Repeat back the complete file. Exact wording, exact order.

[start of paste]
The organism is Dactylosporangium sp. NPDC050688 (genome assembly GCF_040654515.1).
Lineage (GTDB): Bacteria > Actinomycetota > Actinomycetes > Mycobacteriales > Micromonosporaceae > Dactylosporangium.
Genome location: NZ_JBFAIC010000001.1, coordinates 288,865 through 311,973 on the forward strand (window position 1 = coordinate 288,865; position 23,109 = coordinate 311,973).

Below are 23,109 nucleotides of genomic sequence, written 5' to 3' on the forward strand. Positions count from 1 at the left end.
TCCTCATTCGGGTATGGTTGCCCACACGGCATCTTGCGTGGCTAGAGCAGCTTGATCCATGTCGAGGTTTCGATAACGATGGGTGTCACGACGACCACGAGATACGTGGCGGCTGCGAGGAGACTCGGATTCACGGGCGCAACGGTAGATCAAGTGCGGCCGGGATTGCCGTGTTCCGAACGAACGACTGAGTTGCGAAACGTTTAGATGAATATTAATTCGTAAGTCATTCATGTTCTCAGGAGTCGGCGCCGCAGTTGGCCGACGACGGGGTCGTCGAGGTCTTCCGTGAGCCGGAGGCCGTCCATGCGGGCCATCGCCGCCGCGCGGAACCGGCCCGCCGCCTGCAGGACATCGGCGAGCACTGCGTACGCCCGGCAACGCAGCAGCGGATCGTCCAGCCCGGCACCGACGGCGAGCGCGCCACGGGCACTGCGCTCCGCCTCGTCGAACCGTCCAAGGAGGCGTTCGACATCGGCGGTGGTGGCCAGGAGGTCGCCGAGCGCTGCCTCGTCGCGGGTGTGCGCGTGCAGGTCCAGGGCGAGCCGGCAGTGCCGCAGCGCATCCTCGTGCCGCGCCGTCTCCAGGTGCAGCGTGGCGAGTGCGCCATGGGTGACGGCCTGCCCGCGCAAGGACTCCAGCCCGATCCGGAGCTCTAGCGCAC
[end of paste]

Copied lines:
The organism is Dactylosporangium sp. NPDC050688 (genome assembly GCF_040654515.1).
Lineage (GTDB): Bacteria > Actinomycetota > Actinomycetes > Mycobacteriales > Micromonosporaceae > Dactylosporangium.
Genome location: NZ_JBFAIC010000001.1, coordinates 288,865 through 311,973 on the forward strand (window position 1 = coordinate 288,865; position 23,109 = coordinate 311,973).

Below are 23,109 nucleotides of genomic sequence, written 5' to 3' on the forward strand. Positions count from 1 at the left end.
TCCTCATTCGGGTATGGTTGCCCACACGGCATCTTGCGTGGCTAGAGCAGCTTGATCCATGTCGAGGTTTCGATAACGATGGGTGTCACGACGACCACGAGATACGTGGCGGCTGCGAGGAGACTCGGATTCACGGGCGCAACGGTAGATCAAGTGCGGCCGGGATTGCCGTGTTCCGAACGAACGACTGAGTTGCGAAACGTTTAGATGAATATTAATTCGTAAGTCATTCATGTTCTCAGGAGTCGGCGCCGCAGTTGGCCGACGACGGGGTCGTCGAGGTCTTCCGTGAGCCGGAGGCCGTCCATGCGGGCCATCGCCGCCGCGCGGAACCGGCCCGCCGCCTGCAGGACATCGGCGAGCACTGCGTACGCCCGGCAACGCAGCAGCGGATCGTCCAGCCCGGCACCGACGGCGAGCGCGCCACGGGCACTGCGCTCCGCCTCGTCGAACCGTCCAAGGAGGCGTTCGACATCGGCGGTGGTGGCCAGGAGGTCGCCGAGCGCTGCCTCGTCGCGGGTGTGCGCGTGCAGGTCCAGGGCGAGCCGGCAGTGCCGCAGCGCATCCTCGTGCCGCGCCGTCTCCAGGTGCAGCGTGGCGAGTGCGCCATGGGTGACGGCCTGCCCGCGCAAGGACTCCAGCCCGATCCGGAGCTCTAGCGCAC